Eighty-three is not too late in the age-no-bar field of Indian politics. But Babulal Gaur’s moment in the sun is perhaps over for good.
In a political career spanning over five decades, it lasted a meagre 15 months, when Gaur occupied the chief minister’s chair in Madhya Pradesh. And what undid him — and his mentor Uma Bharti — was the rising sun of Shivraj Singh Chouhan.
For the believer, there was perhaps an element of karma too. Party insiders say Gaur had played Bharti false.
With a warrant in her name in the Hubli riots case, Bharti had handpicked Gaur to keep the CM’s chair warm when she decided to step down in 2004. And to seal the deal, she had apparently made him swear that he would move out once her name was cleared. But Gaur reneged — with the full backing of BJP seniors.
Gaur had never been forthcoming on the issue. But he freely admits that fate catapulted him to the top job.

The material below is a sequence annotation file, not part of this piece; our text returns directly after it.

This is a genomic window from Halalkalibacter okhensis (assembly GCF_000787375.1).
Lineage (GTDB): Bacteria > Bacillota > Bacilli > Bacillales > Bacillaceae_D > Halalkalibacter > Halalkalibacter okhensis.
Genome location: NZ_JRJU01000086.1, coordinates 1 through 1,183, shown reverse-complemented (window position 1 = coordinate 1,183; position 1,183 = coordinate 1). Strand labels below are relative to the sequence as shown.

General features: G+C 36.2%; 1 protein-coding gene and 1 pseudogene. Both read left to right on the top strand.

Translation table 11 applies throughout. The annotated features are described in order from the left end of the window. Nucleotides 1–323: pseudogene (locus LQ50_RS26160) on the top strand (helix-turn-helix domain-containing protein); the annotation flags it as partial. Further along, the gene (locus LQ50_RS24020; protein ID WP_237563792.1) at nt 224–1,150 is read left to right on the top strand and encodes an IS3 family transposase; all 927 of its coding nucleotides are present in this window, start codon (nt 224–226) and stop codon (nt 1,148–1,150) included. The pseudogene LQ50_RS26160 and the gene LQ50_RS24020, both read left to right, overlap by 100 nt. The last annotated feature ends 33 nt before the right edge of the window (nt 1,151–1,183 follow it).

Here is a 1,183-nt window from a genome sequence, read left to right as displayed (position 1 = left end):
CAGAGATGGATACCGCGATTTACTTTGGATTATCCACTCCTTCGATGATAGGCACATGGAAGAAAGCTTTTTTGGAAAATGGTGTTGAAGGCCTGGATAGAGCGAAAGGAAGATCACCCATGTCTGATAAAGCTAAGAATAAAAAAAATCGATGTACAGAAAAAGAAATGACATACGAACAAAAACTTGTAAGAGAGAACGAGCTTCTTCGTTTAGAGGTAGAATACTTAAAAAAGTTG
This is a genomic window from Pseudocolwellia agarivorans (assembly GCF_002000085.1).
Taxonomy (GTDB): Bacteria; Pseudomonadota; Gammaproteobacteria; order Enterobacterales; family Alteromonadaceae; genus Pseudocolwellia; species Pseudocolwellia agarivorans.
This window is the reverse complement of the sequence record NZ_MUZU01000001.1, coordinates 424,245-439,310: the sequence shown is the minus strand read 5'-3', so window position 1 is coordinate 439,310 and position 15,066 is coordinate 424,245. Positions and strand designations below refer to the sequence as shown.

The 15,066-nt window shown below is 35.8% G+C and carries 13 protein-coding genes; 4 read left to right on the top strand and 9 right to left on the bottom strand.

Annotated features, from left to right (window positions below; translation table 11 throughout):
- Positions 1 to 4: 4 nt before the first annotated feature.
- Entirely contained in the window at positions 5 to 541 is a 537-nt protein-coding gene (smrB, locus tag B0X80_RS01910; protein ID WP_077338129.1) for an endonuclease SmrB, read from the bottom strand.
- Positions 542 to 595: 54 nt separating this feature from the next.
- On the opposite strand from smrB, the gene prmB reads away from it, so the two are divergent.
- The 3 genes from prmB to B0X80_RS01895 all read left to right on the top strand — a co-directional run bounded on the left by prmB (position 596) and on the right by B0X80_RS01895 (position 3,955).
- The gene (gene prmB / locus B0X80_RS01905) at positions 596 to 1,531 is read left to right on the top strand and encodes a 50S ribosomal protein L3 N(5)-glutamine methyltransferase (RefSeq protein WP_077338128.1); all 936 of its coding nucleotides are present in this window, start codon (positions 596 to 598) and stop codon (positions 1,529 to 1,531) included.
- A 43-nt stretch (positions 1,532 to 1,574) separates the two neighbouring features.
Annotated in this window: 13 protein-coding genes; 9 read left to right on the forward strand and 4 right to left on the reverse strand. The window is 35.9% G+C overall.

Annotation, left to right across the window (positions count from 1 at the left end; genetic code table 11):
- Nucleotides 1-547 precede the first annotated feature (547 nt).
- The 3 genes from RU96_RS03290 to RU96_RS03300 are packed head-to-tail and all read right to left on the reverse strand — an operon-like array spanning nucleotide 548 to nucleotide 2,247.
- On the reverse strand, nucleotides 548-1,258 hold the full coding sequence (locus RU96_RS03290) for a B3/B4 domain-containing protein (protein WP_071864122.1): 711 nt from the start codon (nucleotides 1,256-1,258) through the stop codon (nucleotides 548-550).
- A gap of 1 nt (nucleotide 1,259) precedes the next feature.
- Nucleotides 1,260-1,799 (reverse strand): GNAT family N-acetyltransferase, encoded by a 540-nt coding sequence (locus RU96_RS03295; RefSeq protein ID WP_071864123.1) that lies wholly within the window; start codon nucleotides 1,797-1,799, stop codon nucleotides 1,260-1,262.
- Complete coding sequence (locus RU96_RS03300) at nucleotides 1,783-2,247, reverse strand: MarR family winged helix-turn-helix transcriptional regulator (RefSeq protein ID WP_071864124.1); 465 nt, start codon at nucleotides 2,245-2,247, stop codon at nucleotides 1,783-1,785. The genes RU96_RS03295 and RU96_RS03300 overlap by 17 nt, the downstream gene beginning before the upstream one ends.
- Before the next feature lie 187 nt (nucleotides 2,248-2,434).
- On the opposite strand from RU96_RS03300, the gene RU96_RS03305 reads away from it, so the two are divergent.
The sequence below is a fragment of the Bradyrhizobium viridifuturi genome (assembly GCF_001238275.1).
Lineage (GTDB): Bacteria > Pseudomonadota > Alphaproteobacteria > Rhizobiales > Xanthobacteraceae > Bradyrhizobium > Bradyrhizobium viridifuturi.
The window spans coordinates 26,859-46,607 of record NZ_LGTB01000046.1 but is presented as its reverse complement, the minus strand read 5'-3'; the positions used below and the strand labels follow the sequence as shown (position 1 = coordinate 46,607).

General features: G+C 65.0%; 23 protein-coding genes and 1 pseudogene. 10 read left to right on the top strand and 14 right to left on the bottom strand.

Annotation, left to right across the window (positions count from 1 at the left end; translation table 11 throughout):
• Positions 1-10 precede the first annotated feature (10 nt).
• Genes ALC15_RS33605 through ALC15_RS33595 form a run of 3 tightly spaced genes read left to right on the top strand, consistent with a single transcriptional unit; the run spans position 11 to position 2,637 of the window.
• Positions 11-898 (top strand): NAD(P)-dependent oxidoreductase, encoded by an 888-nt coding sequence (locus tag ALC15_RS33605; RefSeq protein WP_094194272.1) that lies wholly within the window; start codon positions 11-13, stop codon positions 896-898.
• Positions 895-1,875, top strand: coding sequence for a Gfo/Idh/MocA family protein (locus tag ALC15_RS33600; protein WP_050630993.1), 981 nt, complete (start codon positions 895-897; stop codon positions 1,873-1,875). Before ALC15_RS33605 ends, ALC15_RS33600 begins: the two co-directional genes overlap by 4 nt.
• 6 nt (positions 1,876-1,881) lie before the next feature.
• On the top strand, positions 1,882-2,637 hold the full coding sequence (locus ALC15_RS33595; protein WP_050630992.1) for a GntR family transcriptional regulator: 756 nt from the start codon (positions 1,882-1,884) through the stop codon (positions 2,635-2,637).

After all, nine consecutive assembly polls victories, the chief minister’s badge and umpteen ministers’ tag would have been a pipe dream for a lad starting out in his dad’s liquor store and going on to become a mill hand.
It was fate too that helped him come in contact with the RSS at age 16. Soon after, he persuaded his mother to sell the liquor shop, got a law degree and joined politics.
As a member of the Jan Sangh, he earned a name during the JP movement, becoming at length JP’s first candidate in the 1974 by-polls. Gaur had never looked back. But long before he faced his 10th election — came his quick fall from grace. He had to face sexual harassment charges from a Muslim woman.
Today, there is some bickering about his handling the urban and administration development portfolio. But Gaur is undaunted.
Would he become the CM again? “It would be the party’s decision,” Gaur smiles. He is just clear about one thing: This will be the last election he would contest.